22 November, 2013

Suspension

For much of this year I have not been able to devote as much time as I should have liked to this blog and I feel it would be best to suspend it while I pursue a couple of other projects.

Thanks to everyone who has read it. I hope to be back in the New Year

Tim

18 November, 2013

Monkey business

The Rev. Paul Flowers, head of the ethical Co-op Bank, has been caught buying crystal meth and cocaine.

The radio sternly reminded us that he had been receiving £130,000 a year from his Co-op members.

What? how much was Bob Diamond on at Barclays? £8 million?

If you pay peanuts you get monkeys.

15 November, 2013

Double standards

There's been a frightful amount of nonsense about David Cameron gong to Sri Lanka for the Commonwealth Conference. The Prime Ministers of Australia and Canada have stayed away.

Sri Lanka has a poor record on what I suppose we must call 'human rights' and there is little or no freedom of the press.

Awful? Cameron has just been to China, for Heaven's sake, which has a far worse record, stretched over a longer period and inflicted on vastly more people. When he was brown nosing the corrupt, undemocratic cabal which lead that benighted country, did anyone say he ought to have stayed away?

Sri Lanka at least has proper elections.

14 November, 2013

Happy Birthday

It is Prince Charles' 65th birthday today, and he will spend it at the Commonwealth Conference. This event is no less ridiculous than it always was, but given renewed importance as we desperately search for someone other than the bankrupt EU to buy our exports.

It is telling that at the age most people retire, we are still waiting to see if Charles will live long enough to get the job. This blog hopes he does.

12 November, 2013

New flag

The BBC reports that a misprinted Union Flag was flying near the Cenotaph in Manchester
yesterday.

I think it looks rather good. We need a new design if Scotland leaves the UK and this could be it.

07 November, 2013

Camus

Today would have been the 100th birthday of Nobel Prize winning novelist and philosopher Albert Camus. In fact he died in a car crash in 1960.

Whilst most commentators attach the 'Philosophy of the Absurd' to him, he was rather one of the great humanists, a socialist like his one-time friend Sartre, but who argued with Soviet Russia's Labour camps and the enforced starvation in the Ukraine. His argument with Sartre over whether the philosophy of socialism was worth the appalling suffering was one of the great philosophical duels of he 20th century. His analysis of the Manichean undesirability of two Powers, the USA and Russia, in many ways defined the Cold War.

He was only 46 when he died.

Spanish practices

It is reported that 87.8% of Spanish voters have little or no trust in Prime Minister Mariano Rajoy.

What helps him sleep at night is that 91.3% have little or no trust in his opponent Afredo Perez Rubalcaba.

Sharia money


David Cameron has announced that the Government would issue Sukuk bonds, that is to say debt instruments which comply with Islamic Sharia Law. Interestingly, the number of sukuk issued has fallen dramatically of late, after an influential Imam pronounced many of them invalid. You have to get the terms just right.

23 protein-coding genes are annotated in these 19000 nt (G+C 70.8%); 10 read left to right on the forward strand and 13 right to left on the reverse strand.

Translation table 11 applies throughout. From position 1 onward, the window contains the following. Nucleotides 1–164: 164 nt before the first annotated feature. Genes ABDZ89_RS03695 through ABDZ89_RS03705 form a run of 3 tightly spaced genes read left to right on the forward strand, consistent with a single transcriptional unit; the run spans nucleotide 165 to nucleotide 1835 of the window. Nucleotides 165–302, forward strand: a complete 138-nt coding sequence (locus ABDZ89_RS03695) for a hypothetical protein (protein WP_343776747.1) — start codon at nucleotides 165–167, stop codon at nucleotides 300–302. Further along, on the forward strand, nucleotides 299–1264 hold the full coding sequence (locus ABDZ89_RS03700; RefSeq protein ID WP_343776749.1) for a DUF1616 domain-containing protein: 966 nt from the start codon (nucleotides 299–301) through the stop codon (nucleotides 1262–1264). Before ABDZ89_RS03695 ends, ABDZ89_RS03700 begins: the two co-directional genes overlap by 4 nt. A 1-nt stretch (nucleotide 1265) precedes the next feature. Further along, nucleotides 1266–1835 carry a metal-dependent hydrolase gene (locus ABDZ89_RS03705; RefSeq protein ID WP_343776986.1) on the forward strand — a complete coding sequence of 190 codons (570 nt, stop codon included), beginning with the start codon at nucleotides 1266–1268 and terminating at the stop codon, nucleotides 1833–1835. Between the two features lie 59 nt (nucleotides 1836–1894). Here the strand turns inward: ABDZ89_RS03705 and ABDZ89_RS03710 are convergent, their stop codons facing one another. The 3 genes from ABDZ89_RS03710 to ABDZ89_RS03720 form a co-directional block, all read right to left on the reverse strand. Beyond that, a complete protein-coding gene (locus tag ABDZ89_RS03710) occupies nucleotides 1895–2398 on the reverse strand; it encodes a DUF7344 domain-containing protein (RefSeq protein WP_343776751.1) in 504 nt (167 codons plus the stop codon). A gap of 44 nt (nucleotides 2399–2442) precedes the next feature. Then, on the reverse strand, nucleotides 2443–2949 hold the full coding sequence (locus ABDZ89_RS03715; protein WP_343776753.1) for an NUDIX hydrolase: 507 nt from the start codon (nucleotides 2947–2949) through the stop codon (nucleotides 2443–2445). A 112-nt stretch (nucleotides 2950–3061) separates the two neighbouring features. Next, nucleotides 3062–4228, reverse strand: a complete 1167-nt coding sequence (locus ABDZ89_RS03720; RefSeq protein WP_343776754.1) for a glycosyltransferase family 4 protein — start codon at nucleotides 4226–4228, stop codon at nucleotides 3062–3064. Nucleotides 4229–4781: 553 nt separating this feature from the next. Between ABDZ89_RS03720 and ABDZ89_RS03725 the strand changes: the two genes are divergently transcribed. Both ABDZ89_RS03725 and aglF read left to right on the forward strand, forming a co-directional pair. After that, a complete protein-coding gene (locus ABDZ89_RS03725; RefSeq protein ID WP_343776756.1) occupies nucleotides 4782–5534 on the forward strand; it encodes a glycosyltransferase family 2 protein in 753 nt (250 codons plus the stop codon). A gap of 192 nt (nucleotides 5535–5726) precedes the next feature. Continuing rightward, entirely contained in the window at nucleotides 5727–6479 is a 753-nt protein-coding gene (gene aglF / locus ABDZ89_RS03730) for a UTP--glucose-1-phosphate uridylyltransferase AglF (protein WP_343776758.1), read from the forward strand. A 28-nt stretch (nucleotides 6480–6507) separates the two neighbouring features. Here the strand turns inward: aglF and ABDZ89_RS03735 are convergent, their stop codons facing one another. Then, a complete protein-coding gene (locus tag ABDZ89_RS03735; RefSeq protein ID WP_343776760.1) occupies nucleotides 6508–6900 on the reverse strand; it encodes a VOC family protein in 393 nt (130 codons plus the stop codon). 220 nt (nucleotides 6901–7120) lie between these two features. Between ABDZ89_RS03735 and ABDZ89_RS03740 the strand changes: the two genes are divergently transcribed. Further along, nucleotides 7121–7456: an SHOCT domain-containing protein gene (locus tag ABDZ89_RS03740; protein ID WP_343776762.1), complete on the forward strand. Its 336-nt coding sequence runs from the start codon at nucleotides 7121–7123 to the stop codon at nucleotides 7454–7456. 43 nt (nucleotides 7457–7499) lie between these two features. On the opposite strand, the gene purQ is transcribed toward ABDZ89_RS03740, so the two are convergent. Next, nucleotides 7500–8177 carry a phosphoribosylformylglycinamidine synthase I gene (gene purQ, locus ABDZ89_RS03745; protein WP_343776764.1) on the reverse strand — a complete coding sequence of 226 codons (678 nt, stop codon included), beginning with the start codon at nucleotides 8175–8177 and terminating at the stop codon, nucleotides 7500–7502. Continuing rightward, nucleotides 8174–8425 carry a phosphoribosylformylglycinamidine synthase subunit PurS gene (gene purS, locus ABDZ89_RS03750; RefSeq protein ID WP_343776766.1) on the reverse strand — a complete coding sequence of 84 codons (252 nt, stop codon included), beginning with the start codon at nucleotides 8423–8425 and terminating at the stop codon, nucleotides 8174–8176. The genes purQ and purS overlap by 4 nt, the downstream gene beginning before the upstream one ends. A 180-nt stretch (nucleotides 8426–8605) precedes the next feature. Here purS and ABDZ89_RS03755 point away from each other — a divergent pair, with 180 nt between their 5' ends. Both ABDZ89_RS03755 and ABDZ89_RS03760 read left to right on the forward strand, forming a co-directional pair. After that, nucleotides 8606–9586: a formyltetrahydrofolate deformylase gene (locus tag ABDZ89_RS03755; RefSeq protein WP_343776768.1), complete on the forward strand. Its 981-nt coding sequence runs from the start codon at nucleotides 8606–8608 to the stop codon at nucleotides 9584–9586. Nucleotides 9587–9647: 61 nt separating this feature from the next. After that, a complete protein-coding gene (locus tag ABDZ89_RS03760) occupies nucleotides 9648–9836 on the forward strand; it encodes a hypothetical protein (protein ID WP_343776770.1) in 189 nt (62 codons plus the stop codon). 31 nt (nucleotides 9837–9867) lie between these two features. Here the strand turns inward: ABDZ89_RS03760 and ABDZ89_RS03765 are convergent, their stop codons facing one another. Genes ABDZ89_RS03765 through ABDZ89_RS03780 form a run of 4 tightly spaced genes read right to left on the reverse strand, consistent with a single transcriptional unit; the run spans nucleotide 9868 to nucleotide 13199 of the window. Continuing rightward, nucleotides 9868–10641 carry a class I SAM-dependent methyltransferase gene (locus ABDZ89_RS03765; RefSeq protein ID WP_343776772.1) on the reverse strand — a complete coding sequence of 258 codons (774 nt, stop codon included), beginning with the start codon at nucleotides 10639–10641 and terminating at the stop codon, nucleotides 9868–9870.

What interests me is what happens if there is a dispute: does the UK Government have to submit to foreign religious courts?

That would be an interesting development.

Get away....

The delightfully named Soren Bo Sondergaard, a Danish MEP, has written in a report that some of the EU funds designated for rebuilding the city of l'Aquila after the earthquake in 2009 may have gone to companies with ties to organised crime.

Imagine, Soren! (or is it Bo?). Corruption! In Italy!

Even more surprisingly, Brussels has denied it, not believing that such a thing could happen.

It really does make you wonder.

05 November, 2013

Lies, damned lies....

The CBI has put out a paper saying the benefit to the UK of being in Europe is between 4% and 5% of UK GDP, or between £62 billion and £78 billion.

So that's it, then. Nice and precise, these are the guys who know, question answered.

Unfortunately it's drivel.

The figure was taken from a digest of other figures which are themselves dubious: many decided on what the answer was and set out to prove it.The CBI itself has always been vigorously in favour of the European ideal and not so long ago was telling us we would be tragically left behind if we didn't join the euro. We're not hearing too much of that any more.

And there is no analysis of what would happen if we left: the savings in the contributions we make, the elimination of swathes of bureaucracy, just the stale, idiot assumption that Europeans would no longer buy our goods even though we bought plenty of theirs.

Much of what you read about the European debate is rubbish, but if it comes from the CBI, assume it's 100% wrong.

Calabria

A short holiday in Calabria, one of Italy's wildest regions.

There are some places well worth seeing, though they are far apart.

We managed to avoid getting the car stolen, and were not pickpocketed or mugged.

Then we got back to civilised Rome and found someone had burgled our flat.

28 October, 2013

Lou Reed



There was cool, there was very cool, and then there was Lou Reed, who has died, much too young

RIP

27 October, 2013

Patronising